Even a small garden can produce large amounts of garden waste, and if you have a lot of outdoor space the amount of waste generated is likely to grow – quite literally in the case of leaves, twigs, branches, old annual flowers that have died off, and so on.
Getting rid of garden waste can be a challenge in itself, and there are rubbish removal services to help with that. But even before you get garden waste collected and taken away, you need to store it effectively.
A good approach is to tally up how much of each type of garden waste you produce, and to make sure you have suitable garden waste bins of different sizes and colours to help you organise the different waste materials ahead of collection.
1. Compostable garden waste
Compostable garden waste is probably the most directly useful rubbish any garden generates. You can keep it in a compost bin until it rots down, and then reuse it directly on your flowerbeds and shrubberies as fertiliser.
With many different sizes of wheelie bins to buy, you can choose one that gives you the capacity you need. And because you will be reusing the compost yourself, it doesn’t matter if you opt for a size or colour of wheelie bin that your local council won’t collect.
How to start a compost bin is a subject in its own right, but get the moisture levels right, drain excess fluids and don’t put in unsuitable food waste like dairy products, and you should be off to a good start with reusing as much of your garden waste as possible.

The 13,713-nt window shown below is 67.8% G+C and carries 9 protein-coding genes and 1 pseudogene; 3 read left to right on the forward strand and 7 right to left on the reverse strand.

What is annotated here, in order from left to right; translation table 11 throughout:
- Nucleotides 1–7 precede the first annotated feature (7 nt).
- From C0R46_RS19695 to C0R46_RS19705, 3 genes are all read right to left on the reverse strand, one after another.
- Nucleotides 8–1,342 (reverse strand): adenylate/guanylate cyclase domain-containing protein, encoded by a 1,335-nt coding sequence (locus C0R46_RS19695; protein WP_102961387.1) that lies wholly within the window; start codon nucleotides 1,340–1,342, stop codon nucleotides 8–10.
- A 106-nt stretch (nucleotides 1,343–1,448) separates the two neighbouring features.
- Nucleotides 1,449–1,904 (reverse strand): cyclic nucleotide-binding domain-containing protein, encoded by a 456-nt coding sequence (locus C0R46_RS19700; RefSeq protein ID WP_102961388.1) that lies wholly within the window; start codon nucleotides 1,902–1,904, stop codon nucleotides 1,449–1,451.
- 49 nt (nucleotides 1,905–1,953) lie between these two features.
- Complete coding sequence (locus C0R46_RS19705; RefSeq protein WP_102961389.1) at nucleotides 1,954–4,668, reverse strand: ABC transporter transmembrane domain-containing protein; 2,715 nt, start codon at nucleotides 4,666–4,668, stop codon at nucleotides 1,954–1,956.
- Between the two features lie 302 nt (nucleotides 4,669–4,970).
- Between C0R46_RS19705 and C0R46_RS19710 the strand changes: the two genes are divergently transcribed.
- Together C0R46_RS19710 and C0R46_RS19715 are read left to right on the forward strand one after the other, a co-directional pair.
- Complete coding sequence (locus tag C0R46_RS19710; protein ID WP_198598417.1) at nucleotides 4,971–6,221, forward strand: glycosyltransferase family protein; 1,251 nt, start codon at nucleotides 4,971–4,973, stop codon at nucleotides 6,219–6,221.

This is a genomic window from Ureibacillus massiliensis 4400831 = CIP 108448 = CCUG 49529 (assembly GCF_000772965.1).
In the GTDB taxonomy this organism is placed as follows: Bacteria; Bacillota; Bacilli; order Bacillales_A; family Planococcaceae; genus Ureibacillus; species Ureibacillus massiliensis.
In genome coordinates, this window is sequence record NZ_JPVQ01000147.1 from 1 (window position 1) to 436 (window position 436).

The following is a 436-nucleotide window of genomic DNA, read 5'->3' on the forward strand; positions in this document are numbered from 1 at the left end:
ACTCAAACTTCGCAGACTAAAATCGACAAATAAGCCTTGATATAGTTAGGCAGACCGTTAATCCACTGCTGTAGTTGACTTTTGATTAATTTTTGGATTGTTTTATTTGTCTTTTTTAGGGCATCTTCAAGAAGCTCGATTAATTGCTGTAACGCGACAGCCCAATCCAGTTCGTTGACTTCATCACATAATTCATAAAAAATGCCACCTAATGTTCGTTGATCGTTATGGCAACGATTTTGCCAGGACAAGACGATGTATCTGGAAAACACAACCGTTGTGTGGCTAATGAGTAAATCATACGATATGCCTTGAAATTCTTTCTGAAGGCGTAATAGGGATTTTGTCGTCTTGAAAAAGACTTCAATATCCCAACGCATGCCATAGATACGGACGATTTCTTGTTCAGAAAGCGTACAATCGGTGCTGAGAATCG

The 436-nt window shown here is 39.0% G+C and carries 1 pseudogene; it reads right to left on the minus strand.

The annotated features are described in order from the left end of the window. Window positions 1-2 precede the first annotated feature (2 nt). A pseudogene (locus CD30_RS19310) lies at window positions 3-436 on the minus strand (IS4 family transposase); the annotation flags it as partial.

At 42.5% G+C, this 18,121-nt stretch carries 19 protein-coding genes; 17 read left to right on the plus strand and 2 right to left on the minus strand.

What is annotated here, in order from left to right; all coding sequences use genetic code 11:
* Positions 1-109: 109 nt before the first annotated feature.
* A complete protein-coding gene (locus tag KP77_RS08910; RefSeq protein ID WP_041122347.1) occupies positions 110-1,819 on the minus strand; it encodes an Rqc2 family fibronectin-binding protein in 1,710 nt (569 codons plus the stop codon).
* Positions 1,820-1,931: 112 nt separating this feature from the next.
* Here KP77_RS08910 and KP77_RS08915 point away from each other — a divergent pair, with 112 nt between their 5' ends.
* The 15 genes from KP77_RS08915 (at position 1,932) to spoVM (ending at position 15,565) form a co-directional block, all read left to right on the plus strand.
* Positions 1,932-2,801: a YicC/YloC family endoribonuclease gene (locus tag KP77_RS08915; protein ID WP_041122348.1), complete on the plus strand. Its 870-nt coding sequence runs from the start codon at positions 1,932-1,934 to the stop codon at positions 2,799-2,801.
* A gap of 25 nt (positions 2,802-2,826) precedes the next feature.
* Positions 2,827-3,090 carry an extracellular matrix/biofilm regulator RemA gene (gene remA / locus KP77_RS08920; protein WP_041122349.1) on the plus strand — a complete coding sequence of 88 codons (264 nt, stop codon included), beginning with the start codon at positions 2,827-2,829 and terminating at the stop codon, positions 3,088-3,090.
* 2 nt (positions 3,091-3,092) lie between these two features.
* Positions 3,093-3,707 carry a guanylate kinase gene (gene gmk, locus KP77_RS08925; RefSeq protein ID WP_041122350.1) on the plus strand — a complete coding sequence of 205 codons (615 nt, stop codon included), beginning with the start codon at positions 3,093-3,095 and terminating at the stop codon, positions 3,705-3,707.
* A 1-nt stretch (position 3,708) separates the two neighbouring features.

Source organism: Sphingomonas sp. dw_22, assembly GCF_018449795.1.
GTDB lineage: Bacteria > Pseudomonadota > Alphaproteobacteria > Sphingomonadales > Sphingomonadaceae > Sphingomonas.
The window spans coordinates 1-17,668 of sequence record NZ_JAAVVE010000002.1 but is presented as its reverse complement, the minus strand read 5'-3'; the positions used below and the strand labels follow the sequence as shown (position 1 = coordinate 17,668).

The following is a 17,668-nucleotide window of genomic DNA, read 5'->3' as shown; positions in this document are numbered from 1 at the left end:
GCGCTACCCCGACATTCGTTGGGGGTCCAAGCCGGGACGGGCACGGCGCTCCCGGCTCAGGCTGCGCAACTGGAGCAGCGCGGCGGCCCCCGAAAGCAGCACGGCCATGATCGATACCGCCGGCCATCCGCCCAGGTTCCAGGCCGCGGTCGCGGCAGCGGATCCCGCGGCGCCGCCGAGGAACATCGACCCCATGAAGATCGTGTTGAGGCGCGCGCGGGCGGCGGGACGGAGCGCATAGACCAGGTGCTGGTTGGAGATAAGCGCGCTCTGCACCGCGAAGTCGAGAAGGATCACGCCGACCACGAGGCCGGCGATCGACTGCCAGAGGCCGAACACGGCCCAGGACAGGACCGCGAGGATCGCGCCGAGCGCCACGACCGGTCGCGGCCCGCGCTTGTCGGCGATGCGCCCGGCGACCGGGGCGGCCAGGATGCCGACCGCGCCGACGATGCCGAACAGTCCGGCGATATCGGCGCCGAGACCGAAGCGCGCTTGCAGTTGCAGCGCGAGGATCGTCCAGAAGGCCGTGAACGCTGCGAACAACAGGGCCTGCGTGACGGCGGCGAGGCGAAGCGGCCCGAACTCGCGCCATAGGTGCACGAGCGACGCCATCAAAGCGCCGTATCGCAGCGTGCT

2. Non-compostable organic waste
Not all garden waste is suitable for a compost bin. If you have woody garden waste, such as branches pruned from trees and large shrubs, or even hedge clippings with thick twigs, it can be best to store these separately.
Again there are many different sizes and colours of garden waste bins to buy, so you can either match those collected by the local council, or choose one that better suits your needs and arrange to have your non-compostable garden waste collected separately by rubbish removal services.
While woody garden waste might not immediately be suitable for composting, store it separately for up to a year and as it rots down, it should become suitable to combine with your compost or use in its own right as mulch on your shrubberies.
3. Non-organic garden waste
Gardens don’t just produce organic waste. You may also generate all kinds of other waste materials, such as rocks and stones, mixed aggregates, excavated soil, offcuts of wood from garden DIY projects, and so on.
If you have a very large garden, consider investing in a 1100-litre wheelie bin. These are available in all of the usual colours of strong plastic, as well as coloured galvanised steel, making a secure place to store any type of waste including valuable items.
For the garden you might want to opt for a 1100-litre wheelie bin with a green lid, just to provide a reminder of the type of waste that is intended to go inside, and to make sure that any unwelcome waste materials from inside the premises go into a general waste bin instead.